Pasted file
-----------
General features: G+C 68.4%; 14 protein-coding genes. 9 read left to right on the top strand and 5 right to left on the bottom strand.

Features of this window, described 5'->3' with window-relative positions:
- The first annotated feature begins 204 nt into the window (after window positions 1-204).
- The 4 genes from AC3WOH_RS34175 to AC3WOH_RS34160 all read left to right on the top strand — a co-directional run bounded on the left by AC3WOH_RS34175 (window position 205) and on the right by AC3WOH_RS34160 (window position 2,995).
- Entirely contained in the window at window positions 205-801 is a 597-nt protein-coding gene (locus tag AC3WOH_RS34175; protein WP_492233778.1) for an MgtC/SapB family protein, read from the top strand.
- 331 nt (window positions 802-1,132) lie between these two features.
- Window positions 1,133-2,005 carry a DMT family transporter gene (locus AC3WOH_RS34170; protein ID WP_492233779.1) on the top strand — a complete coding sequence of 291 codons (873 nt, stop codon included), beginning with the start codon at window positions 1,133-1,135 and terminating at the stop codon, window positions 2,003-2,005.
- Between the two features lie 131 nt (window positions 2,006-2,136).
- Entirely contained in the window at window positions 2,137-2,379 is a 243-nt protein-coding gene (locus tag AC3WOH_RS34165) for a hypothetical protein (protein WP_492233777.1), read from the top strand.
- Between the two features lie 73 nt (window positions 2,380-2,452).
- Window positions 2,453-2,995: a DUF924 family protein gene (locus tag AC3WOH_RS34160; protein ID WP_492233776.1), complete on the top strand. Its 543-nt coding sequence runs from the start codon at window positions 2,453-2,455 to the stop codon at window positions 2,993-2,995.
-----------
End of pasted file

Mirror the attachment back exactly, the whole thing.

General features: G+C 68.4%; 14 protein-coding genes. 9 read left to right on the top strand and 5 right to left on the bottom strand.

Features of this window, described 5'->3' with window-relative positions:
- The first annotated feature begins 204 nt into the window (after window positions 1-204).
- The 4 genes from AC3WOH_RS34175 to AC3WOH_RS34160 all read left to right on the top strand — a co-directional run bounded on the left by AC3WOH_RS34175 (window position 205) and on the right by AC3WOH_RS34160 (window position 2,995).
- Entirely contained in the window at window positions 205-801 is a 597-nt protein-coding gene (locus tag AC3WOH_RS34175; protein WP_492233778.1) for an MgtC/SapB family protein, read from the top strand.
- 331 nt (window positions 802-1,132) lie between these two features.
- Window positions 1,133-2,005 carry a DMT family transporter gene (locus AC3WOH_RS34170; protein ID WP_492233779.1) on the top strand — a complete coding sequence of 291 codons (873 nt, stop codon included), beginning with the start codon at window positions 1,133-1,135 and terminating at the stop codon, window positions 2,003-2,005.
- Between the two features lie 131 nt (window positions 2,006-2,136).
- Entirely contained in the window at window positions 2,137-2,379 is a 243-nt protein-coding gene (locus tag AC3WOH_RS34165) for a hypothetical protein (protein WP_492233777.1), read from the top strand.
- Between the two features lie 73 nt (window positions 2,380-2,452).
- Window positions 2,453-2,995: a DUF924 family protein gene (locus tag AC3WOH_RS34160; protein ID WP_492233776.1), complete on the top strand. Its 543-nt coding sequence runs from the start codon at window positions 2,453-2,455 to the stop codon at window positions 2,993-2,995.